Chicago officer who shot black teen pleads not guilty to murder charges
The Chicago police officer who shot a black teenager last year pleaded not guilty to murder charges on Tuesday, as Mayor Rahm Emanuel cut short a vacation after two more fatal police shootings over the weekend.
Meanwhile, protesters will demonstrate in front of the Cuyahoga County prosecutor's office in Cleveland on Tuesday, a day after a grand jury decided not to charge two white police officers in the 2014 shooting death of Tamir Rice, a 12-year-old boy who was playing with a toy gun in a park. Rice was black.
Chicago Police Officer Jason Van Dyke, who is white, faces six murder charges and one count of official misconduct for killing Laquan McDonald, 17, in October 2014. Van Dyke's lawyer said he may ask for a change of venue.
"We're certainly going to explore every opportunity we have in order for my client to have a fair trial," attorney Daniel Herbert said after the hearing.
The release last month of a video of the shooting, which shows Van Dyke shooting McDonald 16 times, set off a wave of protests and calls for Emanuel's resignation.
See more from the protests following McDonald's death:
High-profile killings of black men by mainly white police officers since mid-2014 have triggered waves of protests across the country and fueled a civil rights movement under the name Black Lives Matter.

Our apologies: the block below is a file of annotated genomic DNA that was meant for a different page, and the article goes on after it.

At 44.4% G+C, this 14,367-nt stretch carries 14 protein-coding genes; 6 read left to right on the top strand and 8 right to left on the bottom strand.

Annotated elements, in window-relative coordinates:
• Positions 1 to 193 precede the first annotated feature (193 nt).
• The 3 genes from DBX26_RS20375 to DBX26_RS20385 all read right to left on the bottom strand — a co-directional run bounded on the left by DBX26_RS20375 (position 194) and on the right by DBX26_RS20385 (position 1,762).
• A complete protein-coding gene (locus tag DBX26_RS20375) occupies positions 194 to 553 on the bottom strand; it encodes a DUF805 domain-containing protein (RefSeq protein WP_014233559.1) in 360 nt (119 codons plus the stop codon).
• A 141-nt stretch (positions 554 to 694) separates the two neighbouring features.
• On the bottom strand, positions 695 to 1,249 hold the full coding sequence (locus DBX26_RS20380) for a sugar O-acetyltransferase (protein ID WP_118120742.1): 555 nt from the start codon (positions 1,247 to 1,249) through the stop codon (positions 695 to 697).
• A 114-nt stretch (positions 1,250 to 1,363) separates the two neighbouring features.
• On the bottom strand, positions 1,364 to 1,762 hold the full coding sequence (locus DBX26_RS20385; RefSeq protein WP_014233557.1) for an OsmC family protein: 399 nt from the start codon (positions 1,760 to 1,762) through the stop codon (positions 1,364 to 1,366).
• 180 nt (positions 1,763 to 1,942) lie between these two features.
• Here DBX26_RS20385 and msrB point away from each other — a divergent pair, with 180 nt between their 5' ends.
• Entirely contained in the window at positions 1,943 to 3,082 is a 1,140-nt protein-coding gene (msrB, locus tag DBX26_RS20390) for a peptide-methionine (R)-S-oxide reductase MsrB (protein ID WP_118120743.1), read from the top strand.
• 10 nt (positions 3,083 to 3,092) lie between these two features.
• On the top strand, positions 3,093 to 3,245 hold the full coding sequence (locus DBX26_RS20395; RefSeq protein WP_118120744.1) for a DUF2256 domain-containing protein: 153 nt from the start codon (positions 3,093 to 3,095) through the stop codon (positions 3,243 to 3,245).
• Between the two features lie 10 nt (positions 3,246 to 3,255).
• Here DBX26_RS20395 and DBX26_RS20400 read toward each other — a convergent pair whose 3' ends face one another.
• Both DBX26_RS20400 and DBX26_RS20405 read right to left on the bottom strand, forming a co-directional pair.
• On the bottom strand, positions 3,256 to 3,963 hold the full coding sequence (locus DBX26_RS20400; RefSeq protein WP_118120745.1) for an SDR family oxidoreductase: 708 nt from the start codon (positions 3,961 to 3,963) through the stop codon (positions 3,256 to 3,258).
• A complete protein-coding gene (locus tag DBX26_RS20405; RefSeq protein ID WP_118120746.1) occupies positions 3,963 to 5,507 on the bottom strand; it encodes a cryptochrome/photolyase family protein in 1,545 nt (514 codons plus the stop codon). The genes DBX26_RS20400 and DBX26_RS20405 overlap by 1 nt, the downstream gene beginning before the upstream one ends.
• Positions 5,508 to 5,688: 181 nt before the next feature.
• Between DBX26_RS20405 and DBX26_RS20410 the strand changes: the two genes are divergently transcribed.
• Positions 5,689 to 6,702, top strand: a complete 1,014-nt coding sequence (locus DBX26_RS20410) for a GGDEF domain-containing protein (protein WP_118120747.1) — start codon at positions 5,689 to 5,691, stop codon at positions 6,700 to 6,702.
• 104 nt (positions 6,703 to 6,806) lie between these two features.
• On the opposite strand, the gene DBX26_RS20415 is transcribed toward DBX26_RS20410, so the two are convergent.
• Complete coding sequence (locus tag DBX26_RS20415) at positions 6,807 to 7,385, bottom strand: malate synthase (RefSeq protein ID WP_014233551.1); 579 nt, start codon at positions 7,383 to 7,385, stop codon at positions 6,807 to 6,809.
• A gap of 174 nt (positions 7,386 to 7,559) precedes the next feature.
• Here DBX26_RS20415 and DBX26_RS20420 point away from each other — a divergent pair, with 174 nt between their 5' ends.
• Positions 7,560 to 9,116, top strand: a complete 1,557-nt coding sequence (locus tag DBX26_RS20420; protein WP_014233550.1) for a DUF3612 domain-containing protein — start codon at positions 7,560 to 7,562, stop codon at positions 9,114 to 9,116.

McDonald's great uncle, Marvin Hunter, said after the hearing that Van Dyke's trial should be televised so the public and the family "can feel that we're getting a fair trial."
Over the weekend, another Chicago police officer fatally shot two black people, setting off more protests, and prompting Emanuel to cut short a family vacation to Cuba.
Bettie Jones, 55, a mother of five, and college student Quintonio LeGrier, 19, were killed early Saturday by an officer responding to a call that LeGrier was threatening a family member with a baseball bat. Police said Jones was killed by accident.
In Cleveland, some protesters took to social media on Tuesday to ask Cleveland Cavaliers basketball star LeBron James not to play to help pressure the U.S. Department of Justice to get involved in an investigation. The team is scheduled to play the Denver Nuggets in Denver on Tuesday night.
Protests are planned at the Cleveland prosecutor's offices Tuesday afternoon, and at Chicago's City Hall on Thursday.
Protests over the shooting of Laquan McDonald led to the resignation of Chicago's police chief and a U.S. Department of Justice probe into whether the department uses lethal force too often, especially against minorities.
Van Dyke's case was assigned to Cook County Criminal Court Judge Vincent Gaughan, who also presided over the 2008 child pornography case of singer R. Kelly, who was acquitted by a jury. Van Dyke's next hearing is on Jan. 29.